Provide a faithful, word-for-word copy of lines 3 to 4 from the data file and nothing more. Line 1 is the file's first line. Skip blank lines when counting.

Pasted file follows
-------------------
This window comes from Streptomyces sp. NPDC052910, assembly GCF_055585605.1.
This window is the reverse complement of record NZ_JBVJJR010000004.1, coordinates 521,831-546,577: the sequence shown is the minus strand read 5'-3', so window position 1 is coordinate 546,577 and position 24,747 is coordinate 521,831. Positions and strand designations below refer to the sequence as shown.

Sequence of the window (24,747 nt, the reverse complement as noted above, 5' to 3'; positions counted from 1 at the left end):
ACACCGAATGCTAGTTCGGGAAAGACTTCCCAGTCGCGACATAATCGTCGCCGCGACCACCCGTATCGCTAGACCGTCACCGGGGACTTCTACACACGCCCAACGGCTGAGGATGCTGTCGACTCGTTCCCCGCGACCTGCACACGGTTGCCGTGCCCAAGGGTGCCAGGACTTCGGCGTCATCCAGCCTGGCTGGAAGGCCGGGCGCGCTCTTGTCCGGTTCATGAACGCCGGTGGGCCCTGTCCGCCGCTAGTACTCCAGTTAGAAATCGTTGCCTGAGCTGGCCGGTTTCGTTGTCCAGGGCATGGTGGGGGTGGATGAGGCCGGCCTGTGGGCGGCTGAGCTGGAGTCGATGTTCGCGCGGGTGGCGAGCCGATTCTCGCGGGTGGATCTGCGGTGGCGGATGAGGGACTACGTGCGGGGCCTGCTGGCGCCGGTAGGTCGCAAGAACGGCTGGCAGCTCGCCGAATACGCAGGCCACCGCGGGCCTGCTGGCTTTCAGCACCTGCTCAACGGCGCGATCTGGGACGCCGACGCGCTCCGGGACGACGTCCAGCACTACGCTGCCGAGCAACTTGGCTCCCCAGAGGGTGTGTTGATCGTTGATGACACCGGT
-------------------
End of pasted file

Sequence of the window (24,747 nt, the reverse complement as noted above, 5' to 3'; positions counted from 1 at the left end):
ACACCGAATGCTAGTTCGGGAAAGACTTCCCAGTCGCGACATAATCGTCGCCGCGACCACCCGTATCGCTAGACCGTCACCGGGGACTTCTACACACGCCCAACGGCTGAGGATGCTGTCGACTCGTTCCCCGCGACCTGCACACGGTTGCCGTGCCCAAGGGTGCCAGGACTTCGGCGTCATCCAGCCTGGCTGGAAGGCCGGGCGCGCTCTTGTCCGGTTCATGAACGCCGGTGGGCCCTGTCCGCCGCTAGTACTCCAGTTAGAAATCGTTGCCTGAGCTGGCCGGTTTCGTTGTCCAGGGCATGGTGGGGGTGGATGAGGCCGGCCTGTGGGCGGCTGAGCTGGAGTCGATGTTCGCGCGGGTGGCGAGCCGATTCTCGCGGGTGGATCTGCGGTGGCGGATGAGGGACTACGTGCGGGGCCTGCTGGCGCCGGTAGGTCGCAAGAACGGCTGGCAGCTCGCCGAATACGCAGGCCACCGCGGGCCTGCTGGCTTTCAGCACCTGCTCAACGGCGCGATCTGGGACGCCGACGCGCTCCGGGACGACGTCCAGCACTACGCTGCCGAGCAACTTGGCTCCCCAGAGGGTGTGTTGATCGTTGATGACACCGGT